Additive-manufacturing (AM) technologies have drawn a lot of attention and investment from the manufacturing community in recent years. This article presents an overview of AM processes, including their economic and operational advantages and constraints.
The origins of the AM industry (also called the 3D-printing industry) date back to the 1980s, when the technology set of processes that produced parts additively – one layer at a time – were referred to as “rapid prototyping.” For more than a decade, additive technology was focused only on processing polymer materials, in various forms, with the exception of the Laminated Object Manufacturing (LOM) process, which utilized paper materials. As the technology set inevitably improved in capabilities and processes exceeded certain operating temperatures, new materials emerged as candidates for AM processes, most notably metals.
During the last decade and a half, the growth of the AM sector has been strong and steady, with increasing uptake and adoption of plastic/polymer and metal processes across many industrial sectors for prototyping (form, fit and function); tooling; and, more recently, final production applications. At the forefront is the aerospace sector, but other strong indicators can also be seen in the automotive, medical and engineering sectors.
Progressive and innovative developments of the direct-metal AM subsector in particular are generating significant growth in terms of the sector’s value and applications development. Indeed, for direct-metal AM, the 2016 Wohlers Report (most recent) indicates a year-on-year increase of global sales of metal AM hardware systems, specifically a 75.8% increase in 2013, 54.7% increase in 2014 and 46.9% increase in 2015.
Market indicators are many and varied – system sales, new market entrants and share prices to name a few – but perhaps the most significant to date came in September 2016 when GE announced its intent to acquire two European metal AM hardware vendors (Arcam in Sweden and Concept Laser in Germany). The combined deal is stated to be worth in the region of $1.4 billion.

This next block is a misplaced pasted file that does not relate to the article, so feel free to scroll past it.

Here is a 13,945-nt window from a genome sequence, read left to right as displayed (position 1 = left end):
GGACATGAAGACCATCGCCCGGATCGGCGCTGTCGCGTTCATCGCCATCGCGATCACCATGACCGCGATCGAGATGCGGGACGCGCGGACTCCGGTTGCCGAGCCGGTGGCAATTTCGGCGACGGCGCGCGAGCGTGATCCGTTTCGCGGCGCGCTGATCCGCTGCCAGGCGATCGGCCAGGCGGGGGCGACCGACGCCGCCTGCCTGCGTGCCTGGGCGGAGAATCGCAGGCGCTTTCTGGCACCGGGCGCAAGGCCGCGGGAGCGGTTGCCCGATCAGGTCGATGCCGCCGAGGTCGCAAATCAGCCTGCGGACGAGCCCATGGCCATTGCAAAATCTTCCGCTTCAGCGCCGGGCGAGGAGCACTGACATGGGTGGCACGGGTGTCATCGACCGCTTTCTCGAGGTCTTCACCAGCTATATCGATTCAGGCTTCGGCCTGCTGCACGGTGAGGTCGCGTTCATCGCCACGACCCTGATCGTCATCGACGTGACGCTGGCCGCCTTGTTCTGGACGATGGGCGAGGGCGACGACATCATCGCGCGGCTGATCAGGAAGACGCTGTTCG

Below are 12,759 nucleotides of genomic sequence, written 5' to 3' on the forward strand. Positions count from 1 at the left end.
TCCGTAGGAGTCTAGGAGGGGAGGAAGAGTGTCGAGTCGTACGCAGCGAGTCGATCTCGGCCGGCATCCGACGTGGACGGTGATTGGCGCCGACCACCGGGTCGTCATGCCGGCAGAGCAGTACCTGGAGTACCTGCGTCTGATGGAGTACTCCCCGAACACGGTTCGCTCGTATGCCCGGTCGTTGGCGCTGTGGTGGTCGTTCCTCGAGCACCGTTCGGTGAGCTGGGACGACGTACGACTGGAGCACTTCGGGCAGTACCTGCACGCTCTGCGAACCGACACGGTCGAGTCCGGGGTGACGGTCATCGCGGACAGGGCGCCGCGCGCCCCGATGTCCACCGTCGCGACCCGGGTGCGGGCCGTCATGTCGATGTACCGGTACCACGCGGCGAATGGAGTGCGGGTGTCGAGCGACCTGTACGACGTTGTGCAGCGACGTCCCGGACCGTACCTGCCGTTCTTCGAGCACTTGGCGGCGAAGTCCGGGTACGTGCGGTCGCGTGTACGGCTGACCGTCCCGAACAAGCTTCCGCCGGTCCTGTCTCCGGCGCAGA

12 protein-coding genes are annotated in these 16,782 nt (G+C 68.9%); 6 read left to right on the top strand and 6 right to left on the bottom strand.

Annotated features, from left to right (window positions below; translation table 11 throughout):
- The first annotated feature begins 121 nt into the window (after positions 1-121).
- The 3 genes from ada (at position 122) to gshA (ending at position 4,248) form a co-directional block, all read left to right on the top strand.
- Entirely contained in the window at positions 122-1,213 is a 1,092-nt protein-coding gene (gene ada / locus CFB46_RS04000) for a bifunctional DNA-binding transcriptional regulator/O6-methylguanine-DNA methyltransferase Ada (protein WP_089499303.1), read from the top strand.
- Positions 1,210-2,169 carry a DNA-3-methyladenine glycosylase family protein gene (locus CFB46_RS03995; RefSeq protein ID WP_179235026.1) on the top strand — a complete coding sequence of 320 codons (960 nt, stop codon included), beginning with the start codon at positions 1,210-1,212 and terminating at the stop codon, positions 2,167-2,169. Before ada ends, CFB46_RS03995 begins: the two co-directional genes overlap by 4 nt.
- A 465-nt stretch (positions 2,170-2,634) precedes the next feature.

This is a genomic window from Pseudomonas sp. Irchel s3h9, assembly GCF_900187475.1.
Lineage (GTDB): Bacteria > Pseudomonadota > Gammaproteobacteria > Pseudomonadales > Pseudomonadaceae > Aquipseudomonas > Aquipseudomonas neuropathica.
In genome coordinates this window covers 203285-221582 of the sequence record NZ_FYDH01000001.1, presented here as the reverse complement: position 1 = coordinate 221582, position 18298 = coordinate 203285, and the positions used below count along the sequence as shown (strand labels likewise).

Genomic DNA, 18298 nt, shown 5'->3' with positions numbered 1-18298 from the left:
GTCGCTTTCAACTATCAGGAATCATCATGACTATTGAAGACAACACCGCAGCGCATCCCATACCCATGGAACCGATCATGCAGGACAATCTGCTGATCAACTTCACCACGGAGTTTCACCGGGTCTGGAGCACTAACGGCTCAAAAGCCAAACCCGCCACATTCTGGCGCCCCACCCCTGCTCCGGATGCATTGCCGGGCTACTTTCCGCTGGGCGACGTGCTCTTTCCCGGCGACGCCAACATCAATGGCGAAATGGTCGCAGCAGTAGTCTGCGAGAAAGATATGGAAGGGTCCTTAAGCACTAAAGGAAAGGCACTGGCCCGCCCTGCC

Beyond the headline figures, however, these acquisitions ensure GE has access to two dominant industrial metal AM processes: electron-beam melting (EBM) and selective laser melting (SLM). GE’s evolution from a user of AM technologies to a user and service provider (internal and external through the previous acquisition of Morris Technologies) to a user, service provider and vendor of hardware and metal materials singularly highlights the current capabilities of direct-metal AM processes and points to its future potential.
It is easy to understand the many unique and well-documented benefits of metal AM technologies, namely: greatly increased design for manufacture (DfM) freedoms; production of complex and functional parts without assembly requirements; production of stronger, lighter-weight structures; reduced material consumption; and the cost and time savings associated with tool-less production.
Overview of AM Processes
There are, in fact, a number of different metal AM processes commercially available and suitable for a wide range of industrial applications. A brief overview of these processes is provided here.
The dominant commercial process for metal AM is powder-bed fusion (PBF). This process employs a bed of powdered-metal materials and utilizes a heat source (either a laser or electron beam) to melt and fuse layers of material powder together to produce fully-dense metal parts. PBF is synonymous with many other terms that are either used as brand names or generically to distinguish differences in techniques such as “direct metal laser sintering (DMLS),” “electron-beam melting (EBM),” “selective laser melting (SLM)” and “selective laser sintering (SLS).”
Directed Energy Deposition
The directed energy deposition (DED) process, also called direct-metal deposition (DMD) or 3D laser cladding/welding, is generally considered to be an important subsector of the metal AM industry. However, it is not a process that is conducive to “manufacturing” new/original parts. Rather, it is a complex additive process that is commonly used to repair existing components by adding new metal materials to the original part.
The binder-jetting process utilizes two materials during the build process: usually a powder material (metal) and a liquid binder. The binder material in this process can have a significant impact on the material characteristics of the final part, meaning that this process can be unsuitable for structural parts. Furthermore, this process demands additional post-processing procedures that can add significant time to the overall process.
Direct Material Jetting
Material jetting creates objects by directly jetting material onto a build platform using either a continuous or drop-on-demand (DOD) approach. A suspension material is required For the direct jetting of metal materials.